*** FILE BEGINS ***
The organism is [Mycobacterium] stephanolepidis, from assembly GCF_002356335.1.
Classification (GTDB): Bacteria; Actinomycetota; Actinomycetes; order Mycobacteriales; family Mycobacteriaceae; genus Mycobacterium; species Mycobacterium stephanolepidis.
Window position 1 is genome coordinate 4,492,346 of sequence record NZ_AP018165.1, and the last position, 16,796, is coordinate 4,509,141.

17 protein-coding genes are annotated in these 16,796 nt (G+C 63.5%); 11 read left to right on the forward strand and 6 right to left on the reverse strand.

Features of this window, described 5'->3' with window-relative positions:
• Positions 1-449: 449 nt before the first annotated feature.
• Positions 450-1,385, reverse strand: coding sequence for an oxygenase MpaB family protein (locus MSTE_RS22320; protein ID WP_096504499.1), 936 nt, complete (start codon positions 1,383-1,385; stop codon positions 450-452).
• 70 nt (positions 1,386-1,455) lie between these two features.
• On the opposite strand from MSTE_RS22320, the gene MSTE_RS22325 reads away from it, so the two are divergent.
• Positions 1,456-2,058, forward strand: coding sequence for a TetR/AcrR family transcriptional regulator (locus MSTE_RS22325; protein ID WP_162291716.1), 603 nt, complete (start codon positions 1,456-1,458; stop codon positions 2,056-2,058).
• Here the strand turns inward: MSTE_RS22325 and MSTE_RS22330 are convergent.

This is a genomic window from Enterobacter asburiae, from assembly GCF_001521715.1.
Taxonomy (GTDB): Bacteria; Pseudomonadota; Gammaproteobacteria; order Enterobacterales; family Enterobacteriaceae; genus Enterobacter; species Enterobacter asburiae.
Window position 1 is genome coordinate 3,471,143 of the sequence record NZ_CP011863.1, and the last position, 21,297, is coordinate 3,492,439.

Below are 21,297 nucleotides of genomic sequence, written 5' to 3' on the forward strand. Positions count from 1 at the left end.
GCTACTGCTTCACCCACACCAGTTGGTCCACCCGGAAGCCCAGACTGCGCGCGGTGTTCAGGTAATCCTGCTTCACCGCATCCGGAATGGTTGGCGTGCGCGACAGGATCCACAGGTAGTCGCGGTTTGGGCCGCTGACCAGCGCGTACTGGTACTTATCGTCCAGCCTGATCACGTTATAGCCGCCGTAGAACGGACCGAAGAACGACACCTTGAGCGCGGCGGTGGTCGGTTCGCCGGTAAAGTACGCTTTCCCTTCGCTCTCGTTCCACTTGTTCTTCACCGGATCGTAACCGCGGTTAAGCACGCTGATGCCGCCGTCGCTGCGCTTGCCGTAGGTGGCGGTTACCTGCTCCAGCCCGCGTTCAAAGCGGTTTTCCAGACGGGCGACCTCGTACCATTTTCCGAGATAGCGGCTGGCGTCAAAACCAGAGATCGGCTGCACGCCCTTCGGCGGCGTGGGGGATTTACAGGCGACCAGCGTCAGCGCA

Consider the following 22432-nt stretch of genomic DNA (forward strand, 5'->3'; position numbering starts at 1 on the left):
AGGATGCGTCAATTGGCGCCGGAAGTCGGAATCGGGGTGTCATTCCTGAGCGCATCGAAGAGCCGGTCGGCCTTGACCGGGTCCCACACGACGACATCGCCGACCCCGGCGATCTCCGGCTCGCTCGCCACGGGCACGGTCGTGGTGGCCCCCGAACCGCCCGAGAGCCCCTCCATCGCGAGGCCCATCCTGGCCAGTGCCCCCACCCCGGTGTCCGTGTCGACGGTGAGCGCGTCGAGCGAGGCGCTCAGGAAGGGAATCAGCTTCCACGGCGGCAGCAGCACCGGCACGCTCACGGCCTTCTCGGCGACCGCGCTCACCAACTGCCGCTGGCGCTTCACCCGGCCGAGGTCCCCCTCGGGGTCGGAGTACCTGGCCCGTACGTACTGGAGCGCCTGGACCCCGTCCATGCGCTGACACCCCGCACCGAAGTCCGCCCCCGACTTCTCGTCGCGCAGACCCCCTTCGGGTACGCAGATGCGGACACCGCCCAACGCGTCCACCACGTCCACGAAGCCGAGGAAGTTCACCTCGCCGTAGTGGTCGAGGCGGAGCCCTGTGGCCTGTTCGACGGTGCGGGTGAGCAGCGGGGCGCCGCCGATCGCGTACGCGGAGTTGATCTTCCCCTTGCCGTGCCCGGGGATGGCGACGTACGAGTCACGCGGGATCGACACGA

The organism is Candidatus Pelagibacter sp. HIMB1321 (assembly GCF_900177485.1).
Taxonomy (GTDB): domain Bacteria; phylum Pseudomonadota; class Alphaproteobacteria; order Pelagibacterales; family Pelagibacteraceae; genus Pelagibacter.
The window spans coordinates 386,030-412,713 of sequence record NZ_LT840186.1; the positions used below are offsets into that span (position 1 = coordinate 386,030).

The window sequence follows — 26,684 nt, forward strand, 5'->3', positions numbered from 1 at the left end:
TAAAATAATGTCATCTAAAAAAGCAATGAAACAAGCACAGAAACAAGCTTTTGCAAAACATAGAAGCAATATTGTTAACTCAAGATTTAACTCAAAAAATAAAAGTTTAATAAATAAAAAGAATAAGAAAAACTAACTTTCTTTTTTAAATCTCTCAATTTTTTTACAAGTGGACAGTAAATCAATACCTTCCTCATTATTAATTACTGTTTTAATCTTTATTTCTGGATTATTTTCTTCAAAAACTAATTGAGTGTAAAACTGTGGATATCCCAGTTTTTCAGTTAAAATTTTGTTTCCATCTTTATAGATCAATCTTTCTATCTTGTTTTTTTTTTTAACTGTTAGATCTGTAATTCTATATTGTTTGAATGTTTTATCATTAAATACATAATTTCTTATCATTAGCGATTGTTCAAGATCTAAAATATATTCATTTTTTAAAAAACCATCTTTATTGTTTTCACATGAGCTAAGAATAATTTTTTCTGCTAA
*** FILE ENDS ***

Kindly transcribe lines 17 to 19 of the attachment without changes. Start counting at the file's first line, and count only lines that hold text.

Consider the following 22432-nt stretch of genomic DNA (forward strand, 5'->3'; position numbering starts at 1 on the left):
AGGATGCGTCAATTGGCGCCGGAAGTCGGAATCGGGGTGTCATTCCTGAGCGCATCGAAGAGCCGGTCGGCCTTGACCGGGTCCCACACGACGACATCGCCGACCCCGGCGATCTCCGGCTCGCTCGCCACGGGCACGGTCGTGGTGGCCCCCGAACCGCCCGAGAGCCCCTCCATCGCGAGGCCCATCCTGGCCAGTGCCCCCACCCCGGTGTCCGTGTCGACGGTGAGCGCGTCGAGCGAGGCGCTCAGGAAGGGAATCAGCTTCCACGGCGGCAGCAGCACCGGCACGCTCACGGCCTTCTCGGCGACCGCGCTCACCAACTGCCGCTGGCGCTTCACCCGGCCGAGGTCCCCCTCGGGGTCGGAGTACCTGGCCCGTACGTACTGGAGCGCCTGGACCCCGTCCATGCGCTGACACCCCGCACCGAAGTCCGCCCCCGACTTCTCGTCGCGCAGACCCCCTTCGGGTACGCAGATGCGGACACCGCCCAACGCGTCCACCACGTCCACGAAGCCGAGGAAGTTCACCTCGCCGTAGTGGTCGAGGCGGAGCCCTGTGGCCTGTTCGACGGTGCGGGTGAGCAGCGGGGCGCCGCCGATCGCGTACGCGGAGTTGATCTTCCCCTTGCCGTGCCCGGGGATGGCGACGTACGAGTCACGCGGGATCGACACGA

The organism is Candidatus Pelagibacter sp. HIMB1321 (assembly GCF_900177485.1).